Editor's note: This story is part of a series of online exclusives about natural phenomena and human endeavors we'd like to see come to an end. They are connected with the September 2010 special issue of Scientific American called "The End".
Every day, about 350,000 people are born and 150,000 die. Run this loop for a few decades, and the United Nations projects that we're on track to increase global population by about one-third by 2050.
Most of that growth will happen in the poorest countries on Earth. Despite their poverty, those two billion people will add to the atmosphere at least three times the current greenhouse gas emissions of the U.S. This fact alone has given the efforts to slow population growth new urgency: the U.K.'s Optimum Population Trust has calculated that paying for contraception in the developing world is approximately four times more cost-effective per ton of greenhouse gases saved than to fund, for example, renewable energy projects.
Yet access to contraception will not solve the problem on its own. According to Werner Haug, director of the Technical Division of the United Nations Population Fund, the drivers of high fertility are economic and social inequality between the sexes, along with the lack of family planning coupled with high infant mortality, which drives people to have many children to ensure that enough will survive.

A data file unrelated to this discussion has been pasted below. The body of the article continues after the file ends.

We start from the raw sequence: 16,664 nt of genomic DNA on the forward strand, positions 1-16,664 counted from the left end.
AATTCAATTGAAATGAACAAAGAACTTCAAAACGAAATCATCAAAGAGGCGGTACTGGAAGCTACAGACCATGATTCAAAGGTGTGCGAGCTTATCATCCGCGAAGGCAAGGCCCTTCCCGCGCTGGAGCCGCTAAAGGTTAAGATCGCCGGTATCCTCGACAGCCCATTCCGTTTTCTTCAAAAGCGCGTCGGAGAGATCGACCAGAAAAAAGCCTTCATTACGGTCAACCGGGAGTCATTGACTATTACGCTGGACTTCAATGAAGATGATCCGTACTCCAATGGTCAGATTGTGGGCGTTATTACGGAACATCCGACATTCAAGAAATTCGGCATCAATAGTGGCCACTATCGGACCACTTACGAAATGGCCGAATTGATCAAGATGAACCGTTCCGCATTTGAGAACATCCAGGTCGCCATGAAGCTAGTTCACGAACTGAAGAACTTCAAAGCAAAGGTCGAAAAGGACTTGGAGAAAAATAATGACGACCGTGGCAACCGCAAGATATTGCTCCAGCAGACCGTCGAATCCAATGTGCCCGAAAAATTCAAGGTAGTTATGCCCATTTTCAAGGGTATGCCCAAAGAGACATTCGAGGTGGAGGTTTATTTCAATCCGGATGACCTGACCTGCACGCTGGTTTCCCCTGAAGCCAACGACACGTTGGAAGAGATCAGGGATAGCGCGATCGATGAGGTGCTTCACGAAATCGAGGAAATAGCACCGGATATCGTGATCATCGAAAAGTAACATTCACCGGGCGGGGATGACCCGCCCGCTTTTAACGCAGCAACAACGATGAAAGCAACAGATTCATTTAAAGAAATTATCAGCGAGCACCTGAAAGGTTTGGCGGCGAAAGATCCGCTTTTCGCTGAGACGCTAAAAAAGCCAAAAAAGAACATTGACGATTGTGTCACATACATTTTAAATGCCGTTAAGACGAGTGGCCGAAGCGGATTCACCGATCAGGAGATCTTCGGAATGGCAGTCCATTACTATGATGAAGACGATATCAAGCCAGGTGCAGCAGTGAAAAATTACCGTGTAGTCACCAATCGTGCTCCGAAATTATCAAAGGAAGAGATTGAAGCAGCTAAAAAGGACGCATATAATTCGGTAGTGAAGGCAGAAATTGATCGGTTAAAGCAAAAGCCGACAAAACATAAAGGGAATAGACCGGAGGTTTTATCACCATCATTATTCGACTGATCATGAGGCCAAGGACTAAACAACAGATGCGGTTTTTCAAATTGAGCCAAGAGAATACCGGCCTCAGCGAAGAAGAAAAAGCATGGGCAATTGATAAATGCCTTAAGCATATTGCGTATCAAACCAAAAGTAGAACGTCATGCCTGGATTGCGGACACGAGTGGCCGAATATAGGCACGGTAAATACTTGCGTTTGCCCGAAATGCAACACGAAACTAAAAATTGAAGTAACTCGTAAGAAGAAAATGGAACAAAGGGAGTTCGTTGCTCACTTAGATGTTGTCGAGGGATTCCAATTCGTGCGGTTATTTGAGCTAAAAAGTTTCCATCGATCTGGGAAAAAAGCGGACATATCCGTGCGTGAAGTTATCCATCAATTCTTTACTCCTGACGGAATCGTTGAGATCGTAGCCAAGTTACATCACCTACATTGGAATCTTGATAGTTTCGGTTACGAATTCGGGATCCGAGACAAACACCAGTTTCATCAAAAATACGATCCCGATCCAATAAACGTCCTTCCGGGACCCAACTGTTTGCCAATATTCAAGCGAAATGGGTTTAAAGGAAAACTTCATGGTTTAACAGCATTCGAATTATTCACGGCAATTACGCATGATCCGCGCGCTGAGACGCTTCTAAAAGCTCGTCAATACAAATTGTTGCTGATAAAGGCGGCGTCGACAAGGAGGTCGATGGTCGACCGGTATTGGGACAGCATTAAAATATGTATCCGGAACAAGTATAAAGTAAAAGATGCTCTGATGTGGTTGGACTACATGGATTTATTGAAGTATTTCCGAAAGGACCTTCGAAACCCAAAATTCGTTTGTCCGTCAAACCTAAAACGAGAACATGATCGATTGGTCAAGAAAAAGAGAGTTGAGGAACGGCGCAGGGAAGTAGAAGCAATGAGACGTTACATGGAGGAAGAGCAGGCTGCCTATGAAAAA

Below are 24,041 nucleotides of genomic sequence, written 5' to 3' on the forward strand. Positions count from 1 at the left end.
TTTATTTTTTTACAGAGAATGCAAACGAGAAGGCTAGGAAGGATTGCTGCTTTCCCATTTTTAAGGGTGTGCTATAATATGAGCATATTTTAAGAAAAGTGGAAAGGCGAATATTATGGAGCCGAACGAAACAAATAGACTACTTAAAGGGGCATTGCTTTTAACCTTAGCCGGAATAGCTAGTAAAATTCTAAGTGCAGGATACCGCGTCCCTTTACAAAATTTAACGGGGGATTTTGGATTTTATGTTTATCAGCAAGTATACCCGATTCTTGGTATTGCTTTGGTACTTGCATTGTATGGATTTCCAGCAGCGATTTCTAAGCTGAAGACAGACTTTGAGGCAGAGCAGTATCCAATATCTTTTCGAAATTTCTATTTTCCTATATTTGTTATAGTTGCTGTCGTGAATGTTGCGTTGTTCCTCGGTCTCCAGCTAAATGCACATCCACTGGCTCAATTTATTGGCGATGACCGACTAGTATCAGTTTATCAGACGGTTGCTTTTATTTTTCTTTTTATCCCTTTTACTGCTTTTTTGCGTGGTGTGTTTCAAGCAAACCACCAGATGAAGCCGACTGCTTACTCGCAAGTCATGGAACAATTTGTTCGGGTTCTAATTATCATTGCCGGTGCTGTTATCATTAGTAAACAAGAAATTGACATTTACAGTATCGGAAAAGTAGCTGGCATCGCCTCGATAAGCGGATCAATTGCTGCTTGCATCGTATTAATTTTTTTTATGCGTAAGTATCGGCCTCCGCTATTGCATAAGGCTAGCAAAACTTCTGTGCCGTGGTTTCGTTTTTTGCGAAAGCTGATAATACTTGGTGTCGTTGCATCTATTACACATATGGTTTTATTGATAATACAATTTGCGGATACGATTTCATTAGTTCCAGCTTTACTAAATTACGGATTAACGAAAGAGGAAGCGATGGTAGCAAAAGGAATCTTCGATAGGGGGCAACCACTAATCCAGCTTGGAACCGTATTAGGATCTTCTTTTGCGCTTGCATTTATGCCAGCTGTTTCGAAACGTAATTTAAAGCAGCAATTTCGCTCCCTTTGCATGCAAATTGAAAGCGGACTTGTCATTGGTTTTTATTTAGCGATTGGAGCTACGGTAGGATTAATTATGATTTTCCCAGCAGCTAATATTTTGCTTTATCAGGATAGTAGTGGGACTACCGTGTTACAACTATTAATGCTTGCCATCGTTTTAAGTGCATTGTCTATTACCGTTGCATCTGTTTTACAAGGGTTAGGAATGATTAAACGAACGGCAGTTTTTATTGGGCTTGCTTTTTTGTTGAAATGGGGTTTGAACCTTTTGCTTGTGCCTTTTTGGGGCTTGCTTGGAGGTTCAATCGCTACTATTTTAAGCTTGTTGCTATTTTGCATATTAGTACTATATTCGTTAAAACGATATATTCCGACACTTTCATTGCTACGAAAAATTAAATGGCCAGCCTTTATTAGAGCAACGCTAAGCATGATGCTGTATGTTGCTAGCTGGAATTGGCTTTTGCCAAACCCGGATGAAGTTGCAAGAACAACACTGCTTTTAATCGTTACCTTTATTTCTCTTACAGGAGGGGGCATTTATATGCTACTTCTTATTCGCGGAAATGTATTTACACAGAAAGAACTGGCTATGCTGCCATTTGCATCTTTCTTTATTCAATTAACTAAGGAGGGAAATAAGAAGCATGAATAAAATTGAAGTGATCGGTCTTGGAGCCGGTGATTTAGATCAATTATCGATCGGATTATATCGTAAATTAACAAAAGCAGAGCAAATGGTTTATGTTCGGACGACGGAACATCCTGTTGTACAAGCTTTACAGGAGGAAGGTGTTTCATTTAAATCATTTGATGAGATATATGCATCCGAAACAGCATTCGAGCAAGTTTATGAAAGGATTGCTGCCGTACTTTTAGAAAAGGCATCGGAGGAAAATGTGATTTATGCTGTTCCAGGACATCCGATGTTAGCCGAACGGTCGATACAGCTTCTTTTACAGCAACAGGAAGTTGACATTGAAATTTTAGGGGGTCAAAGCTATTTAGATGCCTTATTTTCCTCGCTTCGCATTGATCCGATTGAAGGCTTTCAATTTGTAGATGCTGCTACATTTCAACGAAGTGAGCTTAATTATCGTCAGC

Solving these problems requires improvements in a host of circumstances, such as the availability of vaccinations, improved women's health, better access to education for women, and the pursuit of overall economic development. Prosperity, history has shown, is the key to shifting from the high birth and death rates common to the developing world to the low rates that accompany industrialization.